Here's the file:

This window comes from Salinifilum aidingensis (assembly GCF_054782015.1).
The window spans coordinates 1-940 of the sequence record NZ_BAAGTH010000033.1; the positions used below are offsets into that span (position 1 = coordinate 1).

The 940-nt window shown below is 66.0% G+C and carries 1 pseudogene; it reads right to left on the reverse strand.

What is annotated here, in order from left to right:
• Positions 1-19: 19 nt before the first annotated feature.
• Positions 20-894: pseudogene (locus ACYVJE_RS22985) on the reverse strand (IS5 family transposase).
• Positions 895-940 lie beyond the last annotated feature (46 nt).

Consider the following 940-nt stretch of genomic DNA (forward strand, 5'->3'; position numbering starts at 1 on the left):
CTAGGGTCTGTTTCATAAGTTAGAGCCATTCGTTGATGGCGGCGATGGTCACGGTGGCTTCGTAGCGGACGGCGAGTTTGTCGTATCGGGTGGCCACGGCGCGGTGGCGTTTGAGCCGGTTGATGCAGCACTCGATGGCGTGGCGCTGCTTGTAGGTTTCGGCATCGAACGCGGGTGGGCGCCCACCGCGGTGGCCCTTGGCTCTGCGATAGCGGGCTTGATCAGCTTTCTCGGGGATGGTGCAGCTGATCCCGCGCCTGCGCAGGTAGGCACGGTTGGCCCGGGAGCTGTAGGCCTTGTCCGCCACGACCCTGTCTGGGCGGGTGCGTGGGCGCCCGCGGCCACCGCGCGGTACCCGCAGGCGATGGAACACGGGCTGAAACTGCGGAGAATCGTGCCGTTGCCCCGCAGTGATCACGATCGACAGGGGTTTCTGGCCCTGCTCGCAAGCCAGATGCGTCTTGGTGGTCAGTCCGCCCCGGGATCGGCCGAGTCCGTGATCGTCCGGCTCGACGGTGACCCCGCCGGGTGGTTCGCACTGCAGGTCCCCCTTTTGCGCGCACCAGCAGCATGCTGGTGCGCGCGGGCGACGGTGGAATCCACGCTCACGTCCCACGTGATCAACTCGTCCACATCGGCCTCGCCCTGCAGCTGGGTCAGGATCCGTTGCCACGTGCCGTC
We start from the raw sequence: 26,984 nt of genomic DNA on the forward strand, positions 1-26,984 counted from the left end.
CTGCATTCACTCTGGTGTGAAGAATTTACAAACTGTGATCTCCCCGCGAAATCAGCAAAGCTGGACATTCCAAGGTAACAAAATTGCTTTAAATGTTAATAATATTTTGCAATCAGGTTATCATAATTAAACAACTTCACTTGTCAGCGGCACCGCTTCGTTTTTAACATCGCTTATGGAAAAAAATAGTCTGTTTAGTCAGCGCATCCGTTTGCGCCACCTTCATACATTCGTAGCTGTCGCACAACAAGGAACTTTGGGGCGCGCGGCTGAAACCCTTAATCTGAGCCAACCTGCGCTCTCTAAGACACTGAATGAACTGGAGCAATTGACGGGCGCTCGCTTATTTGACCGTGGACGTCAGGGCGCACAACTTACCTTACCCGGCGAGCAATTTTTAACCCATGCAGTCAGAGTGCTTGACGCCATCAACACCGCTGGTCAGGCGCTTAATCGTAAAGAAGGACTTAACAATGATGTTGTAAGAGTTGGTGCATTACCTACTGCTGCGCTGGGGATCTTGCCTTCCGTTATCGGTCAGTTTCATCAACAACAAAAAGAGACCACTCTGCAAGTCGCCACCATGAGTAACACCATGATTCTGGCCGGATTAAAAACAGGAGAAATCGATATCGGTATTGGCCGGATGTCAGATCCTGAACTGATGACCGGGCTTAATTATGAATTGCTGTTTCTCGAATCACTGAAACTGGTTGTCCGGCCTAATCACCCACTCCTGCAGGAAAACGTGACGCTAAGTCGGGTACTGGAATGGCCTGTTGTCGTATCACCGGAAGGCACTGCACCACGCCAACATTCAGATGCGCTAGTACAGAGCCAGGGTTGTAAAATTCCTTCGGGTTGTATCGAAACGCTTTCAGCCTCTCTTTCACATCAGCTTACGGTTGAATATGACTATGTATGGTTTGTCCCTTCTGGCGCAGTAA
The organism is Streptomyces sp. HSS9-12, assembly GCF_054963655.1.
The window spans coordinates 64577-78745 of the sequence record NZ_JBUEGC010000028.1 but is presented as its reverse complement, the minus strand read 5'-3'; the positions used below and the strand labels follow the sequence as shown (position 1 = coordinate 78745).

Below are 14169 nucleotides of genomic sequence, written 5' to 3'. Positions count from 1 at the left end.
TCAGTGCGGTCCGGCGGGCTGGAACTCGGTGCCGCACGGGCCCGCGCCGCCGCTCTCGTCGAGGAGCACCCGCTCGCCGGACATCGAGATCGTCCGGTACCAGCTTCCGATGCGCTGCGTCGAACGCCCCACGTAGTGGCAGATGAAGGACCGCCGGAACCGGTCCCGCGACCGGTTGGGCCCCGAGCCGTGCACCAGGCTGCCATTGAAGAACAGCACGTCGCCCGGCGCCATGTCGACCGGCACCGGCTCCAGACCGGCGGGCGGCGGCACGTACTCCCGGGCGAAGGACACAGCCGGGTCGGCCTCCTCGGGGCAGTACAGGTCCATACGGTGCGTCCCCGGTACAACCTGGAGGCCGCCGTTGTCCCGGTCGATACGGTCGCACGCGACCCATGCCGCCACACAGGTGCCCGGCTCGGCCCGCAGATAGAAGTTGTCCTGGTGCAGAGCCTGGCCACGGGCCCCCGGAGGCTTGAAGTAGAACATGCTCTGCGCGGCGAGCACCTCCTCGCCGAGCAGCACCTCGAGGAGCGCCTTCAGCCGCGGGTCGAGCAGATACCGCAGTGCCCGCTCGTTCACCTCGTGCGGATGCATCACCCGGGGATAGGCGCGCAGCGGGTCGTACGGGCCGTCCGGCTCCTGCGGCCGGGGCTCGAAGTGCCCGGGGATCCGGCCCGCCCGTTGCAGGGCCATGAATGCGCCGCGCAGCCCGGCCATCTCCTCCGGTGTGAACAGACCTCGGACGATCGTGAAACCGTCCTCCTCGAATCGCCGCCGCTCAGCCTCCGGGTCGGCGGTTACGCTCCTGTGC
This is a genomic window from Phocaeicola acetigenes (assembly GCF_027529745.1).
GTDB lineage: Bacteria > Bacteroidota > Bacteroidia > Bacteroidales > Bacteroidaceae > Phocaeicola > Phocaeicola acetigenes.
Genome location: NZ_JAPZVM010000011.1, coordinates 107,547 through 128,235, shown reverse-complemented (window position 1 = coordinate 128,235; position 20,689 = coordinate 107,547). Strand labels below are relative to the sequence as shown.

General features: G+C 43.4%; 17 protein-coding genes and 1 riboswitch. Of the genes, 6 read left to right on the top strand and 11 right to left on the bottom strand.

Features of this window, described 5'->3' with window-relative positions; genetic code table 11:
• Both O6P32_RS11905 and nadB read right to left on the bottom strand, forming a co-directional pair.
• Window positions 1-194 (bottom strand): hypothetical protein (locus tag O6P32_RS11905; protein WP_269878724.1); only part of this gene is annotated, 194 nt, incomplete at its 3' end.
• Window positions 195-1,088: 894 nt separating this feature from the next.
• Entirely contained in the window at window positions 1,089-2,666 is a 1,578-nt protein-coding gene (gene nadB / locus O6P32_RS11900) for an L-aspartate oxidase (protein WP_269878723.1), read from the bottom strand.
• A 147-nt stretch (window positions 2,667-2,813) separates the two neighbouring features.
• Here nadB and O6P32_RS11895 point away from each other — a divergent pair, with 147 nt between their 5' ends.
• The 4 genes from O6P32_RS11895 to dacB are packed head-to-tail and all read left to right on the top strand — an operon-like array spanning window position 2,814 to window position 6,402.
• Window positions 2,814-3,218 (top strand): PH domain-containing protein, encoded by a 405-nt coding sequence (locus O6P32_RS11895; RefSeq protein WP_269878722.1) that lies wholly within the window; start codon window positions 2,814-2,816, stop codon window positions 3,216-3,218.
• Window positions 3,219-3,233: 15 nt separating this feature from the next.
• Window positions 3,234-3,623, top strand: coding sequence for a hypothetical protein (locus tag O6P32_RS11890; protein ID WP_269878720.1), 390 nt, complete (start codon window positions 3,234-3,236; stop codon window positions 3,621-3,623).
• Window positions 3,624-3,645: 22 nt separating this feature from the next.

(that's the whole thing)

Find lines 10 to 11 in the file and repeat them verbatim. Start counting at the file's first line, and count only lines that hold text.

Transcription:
We start from the raw sequence: 26,984 nt of genomic DNA on the forward strand, positions 1-26,984 counted from the left end.
CTGCATTCACTCTGGTGTGAAGAATTTACAAACTGTGATCTCCCCGCGAAATCAGCAAAGCTGGACATTCCAAGGTAACAAAATTGCTTTAAATGTTAATAATATTTTGCAATCAGGTTATCATAATTAAACAACTTCACTTGTCAGCGGCACCGCTTCGTTTTTAACATCGCTTATGGAAAAAAATAGTCTGTTTAGTCAGCGCATCCGTTTGCGCCACCTTCATACATTCGTAGCTGTCGCACAACAAGGAACTTTGGGGCGCGCGGCTGAAACCCTTAATCTGAGCCAACCTGCGCTCTCTAAGACACTGAATGAACTGGAGCAATTGACGGGCGCTCGCTTATTTGACCGTGGACGTCAGGGCGCACAACTTACCTTACCCGGCGAGCAATTTTTAACCCATGCAGTCAGAGTGCTTGACGCCATCAACACCGCTGGTCAGGCGCTTAATCGTAAAGAAGGACTTAACAATGATGTTGTAAGAGTTGGTGCATTACCTACTGCTGCGCTGGGGATCTTGCCTTCCGTTATCGGTCAGTTTCATCAACAACAAAAAGAGACCACTCTGCAAGTCGCCACCATGAGTAACACCATGATTCTGGCCGGATTAAAAACAGGAGAAATCGATATCGGTATTGGCCGGATGTCAGATCCTGAACTGATGACCGGGCTTAATTATGAATTGCTGTTTCTCGAATCACTGAAACTGGTTGTCCGGCCTAATCACCCACTCCTGCAGGAAAACGTGACGCTAAGTCGGGTACTGGAATGGCCTGTTGTCGTATCACCGGAAGGCACTGCACCACGCCAACATTCAGATGCGCTAGTACAGAGCCAGGGTTGTAAAATTCCTTCGGGTTGTATCGAAACGCTTTCAGCCTCTCTTTCACATCAGCTTACGGTTGAATATGACTATGTATGGTTTGTCCCTTCTGGCGCAGTAA